Massachusetts plaintiffs want in on commission settlement deals
Plaintiffs in the Nosalek case want to reach a deal with RE/MAX and Anywhere following the brokerage companies’ settlements in Sitzer/Burnett and Moehrl.
- Similar to other ongoing class action lawsuits, the Nosalek plaintiffs claim buyer-broker commission practices are anticompetitive.
- The judge agreed with the plaintiffs' request to end legal proceedings against RE/MAX and Anywhere, leaving HomeServices of America and Keller Williams as defendants.
- MLS PIN, a previous defendant in the lawsuit, reached an agreement in July that’s currently under review.
Plaintiffs in Massachusetts are finalizing an agreement with RE/MAX and Anywhere to participate in the settlements the two brokerages announced in September.
The Nosalek plaintiffs — Massachusetts home sellers in an area served by MLS PIN — filed documents requesting that legal proceedings against the two brokerages cease because of a pending settlement. It is substantively similar to the agreements Anywhere and RE/MAX made in the Sitzer/Burnett and Moehrl class action lawsuits, according to court documents. U.S. District Court Judge Patti Harris approved the stay orders on Oct. 26.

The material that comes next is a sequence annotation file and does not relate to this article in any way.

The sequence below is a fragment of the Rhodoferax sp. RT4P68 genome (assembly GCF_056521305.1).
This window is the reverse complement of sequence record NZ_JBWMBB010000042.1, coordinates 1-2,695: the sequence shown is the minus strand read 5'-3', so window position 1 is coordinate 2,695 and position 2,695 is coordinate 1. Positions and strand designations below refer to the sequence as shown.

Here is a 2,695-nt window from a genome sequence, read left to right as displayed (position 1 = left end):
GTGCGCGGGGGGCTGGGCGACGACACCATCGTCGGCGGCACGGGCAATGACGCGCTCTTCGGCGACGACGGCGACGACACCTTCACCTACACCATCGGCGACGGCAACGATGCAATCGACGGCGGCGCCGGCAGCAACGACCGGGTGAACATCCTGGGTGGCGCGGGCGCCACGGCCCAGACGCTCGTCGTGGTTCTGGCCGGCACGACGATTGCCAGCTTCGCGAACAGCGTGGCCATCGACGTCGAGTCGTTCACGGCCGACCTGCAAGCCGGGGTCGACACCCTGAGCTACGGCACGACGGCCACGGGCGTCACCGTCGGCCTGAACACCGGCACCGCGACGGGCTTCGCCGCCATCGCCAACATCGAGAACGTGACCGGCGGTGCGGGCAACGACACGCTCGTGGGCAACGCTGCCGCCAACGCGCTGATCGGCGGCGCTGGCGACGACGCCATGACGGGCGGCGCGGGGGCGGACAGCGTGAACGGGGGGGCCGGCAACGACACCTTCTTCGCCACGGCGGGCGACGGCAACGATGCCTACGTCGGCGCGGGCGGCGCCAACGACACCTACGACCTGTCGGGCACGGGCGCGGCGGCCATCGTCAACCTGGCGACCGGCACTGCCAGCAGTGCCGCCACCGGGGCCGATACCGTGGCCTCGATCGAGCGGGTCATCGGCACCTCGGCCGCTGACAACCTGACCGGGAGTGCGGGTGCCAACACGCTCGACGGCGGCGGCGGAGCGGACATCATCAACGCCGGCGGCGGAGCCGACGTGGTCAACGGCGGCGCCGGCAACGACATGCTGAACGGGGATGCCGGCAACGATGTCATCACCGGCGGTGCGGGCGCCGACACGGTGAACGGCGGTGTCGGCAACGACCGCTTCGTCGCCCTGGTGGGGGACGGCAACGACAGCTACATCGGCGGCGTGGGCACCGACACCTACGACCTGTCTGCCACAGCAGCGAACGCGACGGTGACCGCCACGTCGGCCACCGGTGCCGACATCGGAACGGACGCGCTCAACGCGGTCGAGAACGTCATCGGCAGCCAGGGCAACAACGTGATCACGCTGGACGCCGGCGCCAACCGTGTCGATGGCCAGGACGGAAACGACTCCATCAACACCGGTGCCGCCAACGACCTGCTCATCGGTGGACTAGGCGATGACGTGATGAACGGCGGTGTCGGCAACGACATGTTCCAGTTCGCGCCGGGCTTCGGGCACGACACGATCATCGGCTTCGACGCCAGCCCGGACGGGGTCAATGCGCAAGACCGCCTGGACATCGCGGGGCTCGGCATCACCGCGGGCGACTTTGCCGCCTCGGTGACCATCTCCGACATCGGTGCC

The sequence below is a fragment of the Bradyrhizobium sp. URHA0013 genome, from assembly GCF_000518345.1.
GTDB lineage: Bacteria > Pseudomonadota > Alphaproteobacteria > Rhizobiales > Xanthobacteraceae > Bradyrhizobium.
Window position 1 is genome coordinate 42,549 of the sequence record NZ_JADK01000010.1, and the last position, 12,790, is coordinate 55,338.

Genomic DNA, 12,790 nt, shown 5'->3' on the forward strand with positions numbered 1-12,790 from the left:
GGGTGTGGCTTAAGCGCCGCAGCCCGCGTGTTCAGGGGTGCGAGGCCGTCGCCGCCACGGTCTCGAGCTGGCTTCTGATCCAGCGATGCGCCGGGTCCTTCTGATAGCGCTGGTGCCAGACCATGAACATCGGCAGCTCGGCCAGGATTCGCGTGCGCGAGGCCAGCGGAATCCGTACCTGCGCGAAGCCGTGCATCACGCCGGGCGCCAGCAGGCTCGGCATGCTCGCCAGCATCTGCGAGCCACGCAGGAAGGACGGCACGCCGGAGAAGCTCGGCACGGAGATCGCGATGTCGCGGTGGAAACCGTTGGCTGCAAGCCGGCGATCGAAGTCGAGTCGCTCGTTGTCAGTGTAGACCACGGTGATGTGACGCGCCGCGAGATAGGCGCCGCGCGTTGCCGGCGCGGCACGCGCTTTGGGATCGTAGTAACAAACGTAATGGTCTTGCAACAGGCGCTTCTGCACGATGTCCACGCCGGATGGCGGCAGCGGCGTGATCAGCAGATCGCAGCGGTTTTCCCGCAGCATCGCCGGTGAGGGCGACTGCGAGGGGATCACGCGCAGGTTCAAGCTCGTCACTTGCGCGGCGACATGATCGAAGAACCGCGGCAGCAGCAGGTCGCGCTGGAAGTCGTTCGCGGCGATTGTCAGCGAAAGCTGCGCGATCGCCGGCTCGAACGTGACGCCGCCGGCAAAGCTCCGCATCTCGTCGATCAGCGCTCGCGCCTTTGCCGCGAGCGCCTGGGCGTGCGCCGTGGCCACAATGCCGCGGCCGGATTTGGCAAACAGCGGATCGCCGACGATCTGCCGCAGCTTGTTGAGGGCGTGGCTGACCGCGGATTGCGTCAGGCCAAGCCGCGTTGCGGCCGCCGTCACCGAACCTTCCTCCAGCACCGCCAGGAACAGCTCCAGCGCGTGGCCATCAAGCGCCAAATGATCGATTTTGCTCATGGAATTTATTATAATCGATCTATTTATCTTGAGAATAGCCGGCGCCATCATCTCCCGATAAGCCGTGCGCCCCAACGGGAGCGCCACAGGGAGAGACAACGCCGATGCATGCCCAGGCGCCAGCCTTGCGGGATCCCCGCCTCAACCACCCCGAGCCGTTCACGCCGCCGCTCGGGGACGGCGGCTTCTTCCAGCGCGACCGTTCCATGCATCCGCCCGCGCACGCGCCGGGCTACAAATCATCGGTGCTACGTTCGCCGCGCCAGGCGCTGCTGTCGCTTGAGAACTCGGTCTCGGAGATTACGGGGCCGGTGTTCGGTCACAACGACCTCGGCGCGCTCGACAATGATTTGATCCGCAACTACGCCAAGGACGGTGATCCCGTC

Earlier this year, the plaintiffs reached a $3 million settlement with Massachusetts-based MLS PIN that included changes to how the MLS handles buyer agent commissions. That agreement is currently under review with a final approval hearing scheduled for March 7, 2024.
Keller Williams and HomeServices of America are also defendants in the case, which is still proceeding. NAR is not a defendant because MLS PIN is broker-owned and operates independently of the association. But the case targets rules adopted by MLS PIN which are very similar to NAR rules, and the claims are nearly identical to those in Sitzer/Burnett and Moehrl.
A spokesperson for RE/MAX said in an email that the company is "pleased that the Nosalek plaintiffs have agreed that the substantive terms of the Burnett/Moehrl settlement should include the proposed MLS PIN class members in the Nosalek case." Real Estate News has also reached out to Anywhere for comment.
The court documents filed by the plaintiffs on Oct. 24 did not include details about policy changes the companies will be required to make, and monetary damages were not disclosed. RE/MAX and Anywhere are currently conferring with the plaintiffs and counsel for the Sitzer/Burnett and Moehrl cases "about the appropriate treatment of plaintiffs and the class they purport to represent," according to a court document about the RE/MAX settlement.